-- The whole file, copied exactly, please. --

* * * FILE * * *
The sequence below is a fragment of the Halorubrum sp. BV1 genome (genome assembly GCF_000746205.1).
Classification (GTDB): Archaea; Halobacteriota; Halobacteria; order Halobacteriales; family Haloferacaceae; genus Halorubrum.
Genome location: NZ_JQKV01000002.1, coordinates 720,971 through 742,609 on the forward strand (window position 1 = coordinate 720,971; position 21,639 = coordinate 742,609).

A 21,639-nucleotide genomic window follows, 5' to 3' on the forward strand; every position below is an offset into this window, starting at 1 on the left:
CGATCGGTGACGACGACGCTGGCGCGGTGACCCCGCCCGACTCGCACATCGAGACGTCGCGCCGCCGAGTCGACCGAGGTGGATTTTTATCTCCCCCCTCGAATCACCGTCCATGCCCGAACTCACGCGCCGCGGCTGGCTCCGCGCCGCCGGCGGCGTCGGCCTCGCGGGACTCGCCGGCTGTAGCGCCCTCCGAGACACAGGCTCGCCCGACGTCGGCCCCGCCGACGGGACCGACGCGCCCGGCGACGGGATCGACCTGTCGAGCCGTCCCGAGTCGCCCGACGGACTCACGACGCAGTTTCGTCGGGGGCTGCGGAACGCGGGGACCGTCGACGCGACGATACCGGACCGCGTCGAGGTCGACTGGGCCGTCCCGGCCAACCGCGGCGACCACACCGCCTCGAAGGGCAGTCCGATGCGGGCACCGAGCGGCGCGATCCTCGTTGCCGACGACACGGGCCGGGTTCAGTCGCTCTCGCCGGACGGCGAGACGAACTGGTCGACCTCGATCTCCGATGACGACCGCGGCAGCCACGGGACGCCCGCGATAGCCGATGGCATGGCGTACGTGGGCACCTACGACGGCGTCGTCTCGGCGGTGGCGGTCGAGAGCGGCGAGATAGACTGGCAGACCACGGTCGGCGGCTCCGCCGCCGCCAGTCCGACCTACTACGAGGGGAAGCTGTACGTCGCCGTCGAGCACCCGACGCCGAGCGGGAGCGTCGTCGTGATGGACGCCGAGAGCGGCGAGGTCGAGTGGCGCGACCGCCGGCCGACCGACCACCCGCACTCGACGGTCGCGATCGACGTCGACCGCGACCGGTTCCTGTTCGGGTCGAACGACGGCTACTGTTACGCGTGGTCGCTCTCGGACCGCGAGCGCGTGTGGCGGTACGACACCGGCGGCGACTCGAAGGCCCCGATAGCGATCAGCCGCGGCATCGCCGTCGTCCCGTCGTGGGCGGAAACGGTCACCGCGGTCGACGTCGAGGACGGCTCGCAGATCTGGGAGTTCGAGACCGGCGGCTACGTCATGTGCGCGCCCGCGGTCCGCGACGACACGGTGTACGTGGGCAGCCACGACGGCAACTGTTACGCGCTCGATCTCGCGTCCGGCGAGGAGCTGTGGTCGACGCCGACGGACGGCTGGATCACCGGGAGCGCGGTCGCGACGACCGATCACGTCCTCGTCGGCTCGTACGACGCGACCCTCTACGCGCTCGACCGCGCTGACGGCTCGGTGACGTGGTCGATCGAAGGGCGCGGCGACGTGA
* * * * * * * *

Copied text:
The sequence below is a fragment of the Halorubrum sp. BV1 genome (genome assembly GCF_000746205.1).
Classification (GTDB): Archaea; Halobacteriota; Halobacteria; order Halobacteriales; family Haloferacaceae; genus Halorubrum.
Genome location: NZ_JQKV01000002.1, coordinates 720,971 through 742,609 on the forward strand (window position 1 = coordinate 720,971; position 21,639 = coordinate 742,609).

A 21,639-nucleotide genomic window follows, 5' to 3' on the forward strand; every position below is an offset into this window, starting at 1 on the left:
CGATCGGTGACGACGACGCTGGCGCGGTGACCCCGCCCGACTCGCACATCGAGACGTCGCGCCGCCGAGTCGACCGAGGTGGATTTTTATCTCCCCCCTCGAATCACCGTCCATGCCCGAACTCACGCGCCGCGGCTGGCTCCGCGCCGCCGGCGGCGTCGGCCTCGCGGGACTCGCCGGCTGTAGCGCCCTCCGAGACACAGGCTCGCCCGACGTCGGCCCCGCCGACGGGACCGACGCGCCCGGCGACGGGATCGACCTGTCGAGCCGTCCCGAGTCGCCCGACGGACTCACGACGCAGTTTCGTCGGGGGCTGCGGAACGCGGGGACCGTCGACGCGACGATACCGGACCGCGTCGAGGTCGACTGGGCCGTCCCGGCCAACCGCGGCGACCACACCGCCTCGAAGGGCAGTCCGATGCGGGCACCGAGCGGCGCGATCCTCGTTGCCGACGACACGGGCCGGGTTCAGTCGCTCTCGCCGGACGGCGAGACGAACTGGTCGACCTCGATCTCCGATGACGACCGCGGCAGCCACGGGACGCCCGCGATAGCCGATGGCATGGCGTACGTGGGCACCTACGACGGCGTCGTCTCGGCGGTGGCGGTCGAGAGCGGCGAGATAGACTGGCAGACCACGGTCGGCGGCTCCGCCGCCGCCAGTCCGACCTACTACGAGGGGAAGCTGTACGTCGCCGTCGAGCACCCGACGCCGAGCGGGAGCGTCGTCGTGATGGACGCCGAGAGCGGCGAGGTCGAGTGGCGCGACCGCCGGCCGACCGACCACCCGCACTCGACGGTCGCGATCGACGTCGACCGCGACCGGTTCCTGTTCGGGTCGAACGACGGCTACTGTTACGCGTGGTCGCTCTCGGACCGCGAGCGCGTGTGGCGGTACGACACCGGCGGCGACTCGAAGGCCCCGATAGCGATCAGCCGCGGCATCGCCGTCGTCCCGTCGTGGGCGGAAACGGTCACCGCGGTCGACGTCGAGGACGGCTCGCAGATCTGGGAGTTCGAGACCGGCGGCTACGTCATGTGCGCGCCCGCGGTCCGCGACGACACGGTGTACGTGGGCAGCCACGACGGCAACTGTTACGCGCTCGATCTCGCGTCCGGCGAGGAGCTGTGGTCGACGCCGACGGACGGCTGGATCACCGGGAGCGCGGTCGCGACGACCGATCACGTCCTCGTCGGCTCGTACGACGCGACCCTCTACGCGCTCGACCGCGCTGACGGCTCGGTGACGTGGTCGATCGAAGGGCGCGGCGACGTGA